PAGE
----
NATO is certainly not the only potential nuclear threat Russia perceives, however. Russia has also highlighted a preoccupation with Chinese nuclear forces. In 2012, Retired General Viktor Yesin met with officials from the US Congress, the State Department and the Pentagon to warn that the United States had been underestimating China’s nuclear capabilities, and stated that China was positioning some of its nuclear weapons on its border with Russia. General Yesin asserted that this was not only a threat to Russia but also undermined the 1987 Intermediate-range Nuclear Forces (INF) Treaty. He also added that the US would inevitably be drawn into the issue due to American obligations to protect allies in the Asia-Pacific region which fall under the US’s nuclear umbrella. The aforementioned IMEMO report also cites North Korea and Pakistan (both of which are not members of the Non-Proliferation Treaty, or NPT, nor are recognized members of the major “nuclear five” states) as potential threats to Russia due to their instability, and states that these should be among Russia’s top priorities in the nuclear realm.

In response to the perceived threats to Russian security, Russia has begun revising its nuclear capabilities to meet a wider variety of security challenges. One example is Russia’s undertaking to outfit the Gazhdiyevo naval base (less than 100 kilometers from the Norwegian border) with eight Borei-class nuclear submarines, which will be divided equally among the Russian Atlantic and Arctic fleets. Russian nuclear submarines can carry between 120 and 200 nuclear warheads, depending on how many warheads each missile carries (between six and ten), which is still within the provisions of New START.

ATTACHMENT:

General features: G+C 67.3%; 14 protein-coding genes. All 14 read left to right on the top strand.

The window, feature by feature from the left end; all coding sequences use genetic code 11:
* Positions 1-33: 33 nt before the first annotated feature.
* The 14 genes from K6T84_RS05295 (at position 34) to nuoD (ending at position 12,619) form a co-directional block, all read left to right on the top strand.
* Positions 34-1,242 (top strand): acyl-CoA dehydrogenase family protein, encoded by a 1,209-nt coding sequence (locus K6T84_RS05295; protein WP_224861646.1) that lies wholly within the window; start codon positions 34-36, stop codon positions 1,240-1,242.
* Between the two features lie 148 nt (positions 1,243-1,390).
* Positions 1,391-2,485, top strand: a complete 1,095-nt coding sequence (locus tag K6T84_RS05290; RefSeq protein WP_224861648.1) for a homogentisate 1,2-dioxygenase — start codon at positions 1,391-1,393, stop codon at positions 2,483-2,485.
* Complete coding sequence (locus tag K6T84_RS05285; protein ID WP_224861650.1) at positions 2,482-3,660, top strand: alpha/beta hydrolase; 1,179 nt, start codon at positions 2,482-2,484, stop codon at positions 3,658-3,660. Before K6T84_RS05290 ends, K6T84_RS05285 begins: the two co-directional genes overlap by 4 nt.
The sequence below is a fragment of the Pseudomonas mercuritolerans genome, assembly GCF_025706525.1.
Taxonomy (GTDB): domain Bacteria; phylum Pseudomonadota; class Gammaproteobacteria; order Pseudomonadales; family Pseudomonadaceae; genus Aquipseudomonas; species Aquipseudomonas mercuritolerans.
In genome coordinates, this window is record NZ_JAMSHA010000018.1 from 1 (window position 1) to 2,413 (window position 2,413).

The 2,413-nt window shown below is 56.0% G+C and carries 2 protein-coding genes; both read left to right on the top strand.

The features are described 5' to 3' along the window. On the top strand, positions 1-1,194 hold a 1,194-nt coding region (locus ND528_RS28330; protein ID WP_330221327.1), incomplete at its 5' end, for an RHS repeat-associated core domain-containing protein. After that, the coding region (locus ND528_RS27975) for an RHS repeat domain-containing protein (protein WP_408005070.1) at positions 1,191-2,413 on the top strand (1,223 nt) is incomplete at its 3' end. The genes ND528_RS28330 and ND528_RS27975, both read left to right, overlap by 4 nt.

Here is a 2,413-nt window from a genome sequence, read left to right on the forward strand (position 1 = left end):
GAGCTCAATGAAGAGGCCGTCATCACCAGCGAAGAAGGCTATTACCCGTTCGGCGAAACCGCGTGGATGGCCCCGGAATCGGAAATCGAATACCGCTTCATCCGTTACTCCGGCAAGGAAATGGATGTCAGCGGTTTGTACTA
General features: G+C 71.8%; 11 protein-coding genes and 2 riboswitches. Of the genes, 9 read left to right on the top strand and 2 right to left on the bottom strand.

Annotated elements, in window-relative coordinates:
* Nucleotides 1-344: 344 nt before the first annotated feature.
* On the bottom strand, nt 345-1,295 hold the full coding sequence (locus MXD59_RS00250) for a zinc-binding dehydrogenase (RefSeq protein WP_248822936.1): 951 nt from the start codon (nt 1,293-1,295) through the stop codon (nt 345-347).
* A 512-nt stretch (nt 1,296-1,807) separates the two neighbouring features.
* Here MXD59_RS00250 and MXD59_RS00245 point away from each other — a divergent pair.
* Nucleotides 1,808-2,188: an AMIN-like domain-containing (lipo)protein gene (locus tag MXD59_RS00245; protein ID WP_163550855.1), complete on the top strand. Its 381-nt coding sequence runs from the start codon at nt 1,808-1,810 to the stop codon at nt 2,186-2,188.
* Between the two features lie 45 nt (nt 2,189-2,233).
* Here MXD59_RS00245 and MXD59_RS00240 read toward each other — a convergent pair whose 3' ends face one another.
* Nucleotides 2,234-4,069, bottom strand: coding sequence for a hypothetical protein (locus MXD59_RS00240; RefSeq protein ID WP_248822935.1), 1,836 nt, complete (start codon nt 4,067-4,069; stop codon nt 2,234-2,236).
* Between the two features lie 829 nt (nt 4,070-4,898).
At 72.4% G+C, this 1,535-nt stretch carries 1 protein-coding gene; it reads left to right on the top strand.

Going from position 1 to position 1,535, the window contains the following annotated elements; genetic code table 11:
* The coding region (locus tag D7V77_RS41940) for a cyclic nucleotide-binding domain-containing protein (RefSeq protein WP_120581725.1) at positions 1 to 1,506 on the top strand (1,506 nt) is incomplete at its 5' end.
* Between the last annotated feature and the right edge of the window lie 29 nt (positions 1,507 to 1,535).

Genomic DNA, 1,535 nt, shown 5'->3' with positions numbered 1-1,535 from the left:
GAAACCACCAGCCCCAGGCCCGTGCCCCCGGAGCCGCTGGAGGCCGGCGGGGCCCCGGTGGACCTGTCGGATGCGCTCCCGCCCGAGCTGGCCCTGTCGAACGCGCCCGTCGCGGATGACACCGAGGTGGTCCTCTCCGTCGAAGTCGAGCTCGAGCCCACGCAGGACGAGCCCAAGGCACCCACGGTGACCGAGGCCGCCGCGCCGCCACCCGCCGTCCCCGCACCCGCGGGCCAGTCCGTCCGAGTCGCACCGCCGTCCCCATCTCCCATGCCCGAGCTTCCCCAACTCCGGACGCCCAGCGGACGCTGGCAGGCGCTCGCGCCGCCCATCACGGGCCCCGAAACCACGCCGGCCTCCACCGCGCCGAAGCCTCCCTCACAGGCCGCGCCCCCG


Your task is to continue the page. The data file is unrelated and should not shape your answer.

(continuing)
Thus, despite the recent progress in recent Russia-US nuclear talks, Russia’s nuclear forces are predicated on the need to deter a multitude of threats. Even with reduced numbers in the context of bilateral negotiations with the US, however, a Russian strategic warhead can be used to deter multiple nuclear security challenges. These threats no longer come exclusively from China, Europe or the US anymore, but also from other countries in South and East Asia as well. Russia looks set to continue its plans to upgrade and modernise their nuclear weapons, and will retain nuclear arms until global nuclear disarmament can be achieved in a multilateral manner.

This is a cross-post from BASIC. These are the views of the author and do not necessarily reflect those of BASIC.


Anthony Rinna is an analyst at the Center for World Conflict and Peace, and is a research fellow and social media manager at the Project for Nuclear Awareness in Philadelphia. His research focuses on geopolitical and security issues in Russia, Eastern Europe and Central Asia.


For additional reading on this topic please see:

The Devil is (Still) in the Details: Nuclear Talks between P5+1 and Iran

War-head Worries: Asia’s Expanding Nuclear Arsenals

ABM Defense & Prospects of a New Russia-US “Reset”


For more information on issues and events that shape our world please visit the ISN’s Weekly Dossiers and Security Watch.